The velvet jacket and modern evening wear, in Cifonelli 

Wednesday, December 4th 2019
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This article concerns two things. 

First, the pluses and minuses of the Cifonelli 6x1 style, as this is the first jacket I’ve had from them in their well-known cut. 

And second, the benefits of a velvet jacket without silk facings - and how it can create a more versatile jacket covering both black tie and other evening events. 

Looking at the 6x1 first: this is a style of double-breasted jacket with the standard six buttons on the front, but where the lapel fastens on the bottom row.

Compared to the more usual style, where the lapel fastens on the middle row, this means the lapel is longer, usually wider at the top, and as a result more dramatic.  

Cifonelli are not the only tailor to cut this style, but it is one they are known for.

I’ve generally not chosen it in the past because I felt it was too showy, and dandy. I've had two jackets in a standard buttoning instead - a grey herringbone in 2013 and a denim in 2017

But I always said the style would be best in a show piece, such as a dinner jacket or velvet. And so that’s what I went with in this commission. 

The result is, of course, absolutely exquisite. No details or review are needed of the workmanship of Cifonelli. It is the equal of any in the world. 

[If you want more information or background, there are several years of coverage, visits, detail and review under the ‘Cifonelli’ label under Brands.]

I did have a few issues with the fitting with Lorenzo, basically in getting the shoulders large enough. Everything else was nailed first time, but it took a little back and forth for me to feel there was enough room there. 

Aside from the button fastening and the lapel facings (which we’ll get to later), the design of the jacket was pretty classic.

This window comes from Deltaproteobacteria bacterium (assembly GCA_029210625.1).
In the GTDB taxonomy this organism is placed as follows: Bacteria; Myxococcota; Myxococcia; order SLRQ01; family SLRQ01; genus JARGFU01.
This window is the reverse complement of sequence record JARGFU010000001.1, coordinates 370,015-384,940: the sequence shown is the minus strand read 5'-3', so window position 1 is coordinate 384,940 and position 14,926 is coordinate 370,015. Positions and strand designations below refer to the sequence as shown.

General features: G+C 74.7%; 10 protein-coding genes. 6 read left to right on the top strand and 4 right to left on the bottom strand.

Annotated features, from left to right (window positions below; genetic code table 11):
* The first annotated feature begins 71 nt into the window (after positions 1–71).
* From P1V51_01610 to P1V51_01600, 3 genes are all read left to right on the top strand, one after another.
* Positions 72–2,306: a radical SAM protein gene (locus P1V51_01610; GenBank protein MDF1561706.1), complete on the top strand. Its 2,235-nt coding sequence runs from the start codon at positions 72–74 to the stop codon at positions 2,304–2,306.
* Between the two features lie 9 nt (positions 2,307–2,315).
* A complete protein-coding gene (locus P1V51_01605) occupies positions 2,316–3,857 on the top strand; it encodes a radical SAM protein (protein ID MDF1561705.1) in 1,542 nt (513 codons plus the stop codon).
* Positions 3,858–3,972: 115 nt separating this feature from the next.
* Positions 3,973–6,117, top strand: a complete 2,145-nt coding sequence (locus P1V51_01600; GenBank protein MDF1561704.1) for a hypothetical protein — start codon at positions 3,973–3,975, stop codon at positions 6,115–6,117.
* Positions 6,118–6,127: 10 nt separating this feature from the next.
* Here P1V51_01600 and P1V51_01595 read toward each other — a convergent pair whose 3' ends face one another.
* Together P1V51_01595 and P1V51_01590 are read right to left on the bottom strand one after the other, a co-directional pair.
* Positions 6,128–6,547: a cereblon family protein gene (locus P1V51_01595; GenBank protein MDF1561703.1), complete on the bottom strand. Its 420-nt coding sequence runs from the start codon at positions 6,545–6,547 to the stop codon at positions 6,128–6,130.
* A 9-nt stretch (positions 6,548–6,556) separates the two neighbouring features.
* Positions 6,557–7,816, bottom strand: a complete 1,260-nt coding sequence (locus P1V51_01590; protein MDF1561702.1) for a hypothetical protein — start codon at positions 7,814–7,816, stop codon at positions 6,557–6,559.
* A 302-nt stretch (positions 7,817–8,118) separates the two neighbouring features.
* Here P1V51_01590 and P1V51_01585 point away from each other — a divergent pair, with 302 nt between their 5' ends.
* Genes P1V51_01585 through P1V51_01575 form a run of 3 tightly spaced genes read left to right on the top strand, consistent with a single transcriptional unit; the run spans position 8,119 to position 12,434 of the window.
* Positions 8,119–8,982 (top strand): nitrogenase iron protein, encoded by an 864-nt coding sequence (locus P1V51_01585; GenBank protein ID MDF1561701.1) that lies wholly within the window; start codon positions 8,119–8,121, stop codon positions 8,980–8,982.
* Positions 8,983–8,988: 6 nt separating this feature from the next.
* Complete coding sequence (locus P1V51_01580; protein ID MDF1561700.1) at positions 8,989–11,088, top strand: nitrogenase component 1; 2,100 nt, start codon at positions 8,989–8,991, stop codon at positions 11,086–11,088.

Jetted pockets, turn-back cuffs, two vents (I generally dislike ventless jackets, as I like to use my trouser pockets), and grosgrain-covered buttons. 

The trousers are in a lightweight wool, with grosgrain running down the seams and on the waistband (I’ll try and take some pictures of those later). 

So does the 6x1 work?

Well, having one of my own and wearing it a few times, has I think borne out my thoughts on it. 

Which is that it is certainly dramatic, and has real pluses and minuses. 

The drama of the lapel means I don’t think this would ever be suitable for a business suit or a casual jacket. Show piece feels like the right phrase. 

But it definitely has advantages. It opens up the chest, creates a long diagonal line (not dissimilar to a military sash) and throws the eye up towards the shoulders. 

On the downside, it makes the bottom of the jacket - below the fastened button - very shortened. There is no shape or flow to the skirt. 

This is not a problem when using the trouser pockets, moving, or standing in some way that opens the bottom of the jacket. But when still, you do notice that lack. 

I think it still flatters me, but I also think it perhaps flatters shorter men more - who are more in need of that length to the lapel, and more prepared to lose the shape in the skirt.